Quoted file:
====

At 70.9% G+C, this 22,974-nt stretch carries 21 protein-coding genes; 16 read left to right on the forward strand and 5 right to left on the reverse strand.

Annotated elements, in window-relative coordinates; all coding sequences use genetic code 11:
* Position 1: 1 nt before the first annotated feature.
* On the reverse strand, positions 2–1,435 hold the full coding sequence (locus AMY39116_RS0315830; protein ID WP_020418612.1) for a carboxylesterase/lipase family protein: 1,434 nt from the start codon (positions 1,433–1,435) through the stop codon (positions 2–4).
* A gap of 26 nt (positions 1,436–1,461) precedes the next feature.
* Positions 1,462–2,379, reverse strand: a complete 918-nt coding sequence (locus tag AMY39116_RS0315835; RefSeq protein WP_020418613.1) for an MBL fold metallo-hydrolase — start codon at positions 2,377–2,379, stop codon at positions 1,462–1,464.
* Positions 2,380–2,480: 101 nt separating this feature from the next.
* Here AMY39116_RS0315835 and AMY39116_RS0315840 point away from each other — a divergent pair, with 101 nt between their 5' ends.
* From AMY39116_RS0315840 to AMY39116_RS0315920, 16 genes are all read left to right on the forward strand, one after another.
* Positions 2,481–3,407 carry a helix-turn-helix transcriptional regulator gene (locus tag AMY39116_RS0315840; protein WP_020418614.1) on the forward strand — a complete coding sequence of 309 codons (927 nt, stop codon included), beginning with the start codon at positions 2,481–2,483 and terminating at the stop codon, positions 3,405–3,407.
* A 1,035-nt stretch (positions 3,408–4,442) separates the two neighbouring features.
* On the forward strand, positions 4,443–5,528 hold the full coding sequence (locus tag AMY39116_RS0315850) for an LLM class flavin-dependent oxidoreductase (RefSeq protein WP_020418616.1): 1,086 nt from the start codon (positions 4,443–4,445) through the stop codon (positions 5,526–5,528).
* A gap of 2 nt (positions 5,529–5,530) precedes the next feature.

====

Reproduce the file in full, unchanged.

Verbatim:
At 70.9% G+C, this 22,974-nt stretch carries 21 protein-coding genes; 16 read left to right on the forward strand and 5 right to left on the reverse strand.

Annotated elements, in window-relative coordinates; all coding sequences use genetic code 11:
* Position 1: 1 nt before the first annotated feature.
* On the reverse strand, positions 2–1,435 hold the full coding sequence (locus AMY39116_RS0315830; protein ID WP_020418612.1) for a carboxylesterase/lipase family protein: 1,434 nt from the start codon (positions 1,433–1,435) through the stop codon (positions 2–4).
* A gap of 26 nt (positions 1,436–1,461) precedes the next feature.
* Positions 1,462–2,379, reverse strand: a complete 918-nt coding sequence (locus tag AMY39116_RS0315835; RefSeq protein WP_020418613.1) for an MBL fold metallo-hydrolase — start codon at positions 2,377–2,379, stop codon at positions 1,462–1,464.
* Positions 2,380–2,480: 101 nt separating this feature from the next.
* Here AMY39116_RS0315835 and AMY39116_RS0315840 point away from each other — a divergent pair, with 101 nt between their 5' ends.
* From AMY39116_RS0315840 to AMY39116_RS0315920, 16 genes are all read left to right on the forward strand, one after another.
* Positions 2,481–3,407 carry a helix-turn-helix transcriptional regulator gene (locus tag AMY39116_RS0315840; protein WP_020418614.1) on the forward strand — a complete coding sequence of 309 codons (927 nt, stop codon included), beginning with the start codon at positions 2,481–2,483 and terminating at the stop codon, positions 3,405–3,407.
* A 1,035-nt stretch (positions 3,408–4,442) separates the two neighbouring features.
* On the forward strand, positions 4,443–5,528 hold the full coding sequence (locus tag AMY39116_RS0315850) for an LLM class flavin-dependent oxidoreductase (RefSeq protein WP_020418616.1): 1,086 nt from the start codon (positions 4,443–4,445) through the stop codon (positions 5,526–5,528).
* A gap of 2 nt (positions 5,529–5,530) precedes the next feature.